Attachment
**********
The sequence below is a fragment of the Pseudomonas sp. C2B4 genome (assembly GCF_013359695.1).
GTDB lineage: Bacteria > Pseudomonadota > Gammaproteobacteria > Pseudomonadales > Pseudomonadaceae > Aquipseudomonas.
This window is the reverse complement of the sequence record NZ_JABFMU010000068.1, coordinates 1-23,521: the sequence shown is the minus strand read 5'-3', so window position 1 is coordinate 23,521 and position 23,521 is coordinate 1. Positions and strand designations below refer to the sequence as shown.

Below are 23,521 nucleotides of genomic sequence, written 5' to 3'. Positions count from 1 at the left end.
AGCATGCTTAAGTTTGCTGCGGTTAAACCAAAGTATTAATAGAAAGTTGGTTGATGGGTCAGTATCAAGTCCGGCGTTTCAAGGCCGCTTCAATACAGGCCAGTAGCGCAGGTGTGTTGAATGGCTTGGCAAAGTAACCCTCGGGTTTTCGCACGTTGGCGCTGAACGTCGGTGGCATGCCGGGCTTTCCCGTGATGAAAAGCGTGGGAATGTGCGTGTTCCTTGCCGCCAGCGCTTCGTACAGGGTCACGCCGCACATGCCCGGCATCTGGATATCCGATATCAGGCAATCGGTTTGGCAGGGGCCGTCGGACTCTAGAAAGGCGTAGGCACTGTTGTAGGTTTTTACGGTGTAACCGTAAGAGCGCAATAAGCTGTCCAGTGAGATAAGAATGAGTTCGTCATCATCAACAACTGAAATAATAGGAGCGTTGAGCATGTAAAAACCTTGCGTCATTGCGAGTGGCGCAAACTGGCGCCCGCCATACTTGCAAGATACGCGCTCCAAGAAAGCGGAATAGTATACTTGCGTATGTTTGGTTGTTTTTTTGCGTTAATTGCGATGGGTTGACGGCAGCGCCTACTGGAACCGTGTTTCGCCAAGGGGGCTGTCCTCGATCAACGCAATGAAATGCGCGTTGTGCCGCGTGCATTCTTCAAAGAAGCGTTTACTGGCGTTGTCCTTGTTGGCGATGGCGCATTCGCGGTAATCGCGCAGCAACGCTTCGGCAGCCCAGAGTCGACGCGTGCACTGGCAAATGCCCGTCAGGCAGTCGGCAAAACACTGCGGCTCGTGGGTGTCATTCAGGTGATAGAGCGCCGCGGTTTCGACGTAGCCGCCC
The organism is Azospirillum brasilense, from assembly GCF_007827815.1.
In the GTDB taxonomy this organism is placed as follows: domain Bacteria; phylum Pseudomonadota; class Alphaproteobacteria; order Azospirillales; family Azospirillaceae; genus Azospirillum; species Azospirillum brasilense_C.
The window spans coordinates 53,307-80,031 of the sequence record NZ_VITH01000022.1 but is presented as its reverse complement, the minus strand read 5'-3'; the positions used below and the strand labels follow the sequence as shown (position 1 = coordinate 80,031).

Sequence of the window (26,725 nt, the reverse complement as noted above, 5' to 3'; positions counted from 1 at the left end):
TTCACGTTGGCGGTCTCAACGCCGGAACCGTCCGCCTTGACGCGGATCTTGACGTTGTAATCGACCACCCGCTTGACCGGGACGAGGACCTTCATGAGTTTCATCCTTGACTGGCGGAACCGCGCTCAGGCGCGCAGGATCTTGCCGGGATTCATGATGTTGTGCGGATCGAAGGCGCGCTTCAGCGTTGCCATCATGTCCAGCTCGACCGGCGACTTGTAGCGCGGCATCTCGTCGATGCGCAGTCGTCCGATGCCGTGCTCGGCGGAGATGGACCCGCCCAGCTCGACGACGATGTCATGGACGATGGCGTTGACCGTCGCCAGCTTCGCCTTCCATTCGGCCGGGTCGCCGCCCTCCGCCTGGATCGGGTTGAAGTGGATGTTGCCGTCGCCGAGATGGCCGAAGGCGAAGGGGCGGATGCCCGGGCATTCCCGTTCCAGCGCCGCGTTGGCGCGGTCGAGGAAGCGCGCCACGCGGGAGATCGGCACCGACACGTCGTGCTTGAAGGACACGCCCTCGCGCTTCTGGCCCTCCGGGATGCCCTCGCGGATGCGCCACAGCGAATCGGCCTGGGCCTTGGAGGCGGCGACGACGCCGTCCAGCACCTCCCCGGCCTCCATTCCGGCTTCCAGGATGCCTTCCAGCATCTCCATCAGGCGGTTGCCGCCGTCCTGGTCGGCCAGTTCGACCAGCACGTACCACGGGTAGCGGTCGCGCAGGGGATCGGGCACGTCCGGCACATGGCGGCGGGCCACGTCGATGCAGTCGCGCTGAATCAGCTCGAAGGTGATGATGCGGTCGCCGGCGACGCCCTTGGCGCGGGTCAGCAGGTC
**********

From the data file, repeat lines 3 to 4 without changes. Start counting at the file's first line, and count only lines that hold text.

This window is the reverse complement of the sequence record NZ_JABFMU010000068.1, coordinates 1-23,521: the sequence shown is the minus strand read 5'-3', so window position 1 is coordinate 23,521 and position 23,521 is coordinate 1. Positions and strand designations below refer to the sequence as shown.

Below are 23,521 nucleotides of genomic sequence, written 5' to 3'. Positions count from 1 at the left end.